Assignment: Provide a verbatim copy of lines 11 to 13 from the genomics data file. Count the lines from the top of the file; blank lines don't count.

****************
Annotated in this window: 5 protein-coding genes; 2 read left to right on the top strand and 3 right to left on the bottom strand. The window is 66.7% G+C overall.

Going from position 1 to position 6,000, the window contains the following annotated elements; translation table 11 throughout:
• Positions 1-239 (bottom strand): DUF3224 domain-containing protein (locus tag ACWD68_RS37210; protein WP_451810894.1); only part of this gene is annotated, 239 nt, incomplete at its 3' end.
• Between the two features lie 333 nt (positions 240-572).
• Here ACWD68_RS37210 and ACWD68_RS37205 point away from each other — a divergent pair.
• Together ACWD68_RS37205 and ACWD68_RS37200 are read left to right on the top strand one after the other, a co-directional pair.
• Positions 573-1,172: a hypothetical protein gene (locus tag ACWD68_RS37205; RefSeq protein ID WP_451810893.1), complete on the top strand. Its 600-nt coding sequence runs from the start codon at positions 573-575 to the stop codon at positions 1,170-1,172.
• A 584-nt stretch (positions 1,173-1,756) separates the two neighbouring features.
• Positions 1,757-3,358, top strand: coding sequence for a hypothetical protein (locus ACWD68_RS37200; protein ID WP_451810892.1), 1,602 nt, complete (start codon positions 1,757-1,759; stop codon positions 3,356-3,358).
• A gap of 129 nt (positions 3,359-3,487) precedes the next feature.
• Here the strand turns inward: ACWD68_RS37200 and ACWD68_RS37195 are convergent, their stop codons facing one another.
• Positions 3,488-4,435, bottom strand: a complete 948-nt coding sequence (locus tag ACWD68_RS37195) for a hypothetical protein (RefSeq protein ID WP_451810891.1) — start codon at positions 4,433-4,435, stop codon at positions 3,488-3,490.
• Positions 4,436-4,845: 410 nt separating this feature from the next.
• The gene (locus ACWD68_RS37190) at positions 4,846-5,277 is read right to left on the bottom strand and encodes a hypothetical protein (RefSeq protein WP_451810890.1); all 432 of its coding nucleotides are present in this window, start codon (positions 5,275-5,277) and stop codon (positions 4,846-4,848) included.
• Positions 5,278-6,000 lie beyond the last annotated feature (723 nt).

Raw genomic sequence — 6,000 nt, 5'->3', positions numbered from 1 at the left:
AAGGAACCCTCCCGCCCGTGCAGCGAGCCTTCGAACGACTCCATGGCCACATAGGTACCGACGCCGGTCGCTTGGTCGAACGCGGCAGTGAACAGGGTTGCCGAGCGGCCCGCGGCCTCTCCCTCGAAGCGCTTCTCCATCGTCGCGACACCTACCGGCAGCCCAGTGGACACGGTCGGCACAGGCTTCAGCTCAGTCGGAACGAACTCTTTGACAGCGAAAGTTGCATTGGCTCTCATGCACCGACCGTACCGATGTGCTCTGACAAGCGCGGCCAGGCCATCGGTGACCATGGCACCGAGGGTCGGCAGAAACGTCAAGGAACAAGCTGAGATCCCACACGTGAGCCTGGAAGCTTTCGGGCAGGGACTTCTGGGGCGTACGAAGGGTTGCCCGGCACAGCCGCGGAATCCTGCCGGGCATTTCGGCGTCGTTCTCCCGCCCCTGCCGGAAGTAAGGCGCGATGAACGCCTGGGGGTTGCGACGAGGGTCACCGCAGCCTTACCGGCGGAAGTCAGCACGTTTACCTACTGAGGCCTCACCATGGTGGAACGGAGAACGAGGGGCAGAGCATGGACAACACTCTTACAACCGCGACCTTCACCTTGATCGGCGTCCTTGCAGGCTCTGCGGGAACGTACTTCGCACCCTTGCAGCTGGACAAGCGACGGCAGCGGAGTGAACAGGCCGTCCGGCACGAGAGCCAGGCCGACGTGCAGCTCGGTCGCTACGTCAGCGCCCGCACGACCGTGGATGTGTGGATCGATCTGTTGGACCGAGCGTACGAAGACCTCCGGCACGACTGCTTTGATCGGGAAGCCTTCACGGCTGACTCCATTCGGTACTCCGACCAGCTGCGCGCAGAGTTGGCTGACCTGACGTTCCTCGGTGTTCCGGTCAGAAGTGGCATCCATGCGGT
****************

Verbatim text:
• Here the strand turns inward: ACWD68_RS37200 and ACWD68_RS37195 are convergent, their stop codons facing one another.
• Positions 3,488-4,435, bottom strand: a complete 948-nt coding sequence (locus tag ACWD68_RS37195) for a hypothetical protein (RefSeq protein ID WP_451810891.1) — start codon at positions 4,433-4,435, stop codon at positions 3,488-3,490.
• Positions 4,436-4,845: 410 nt separating this feature from the next.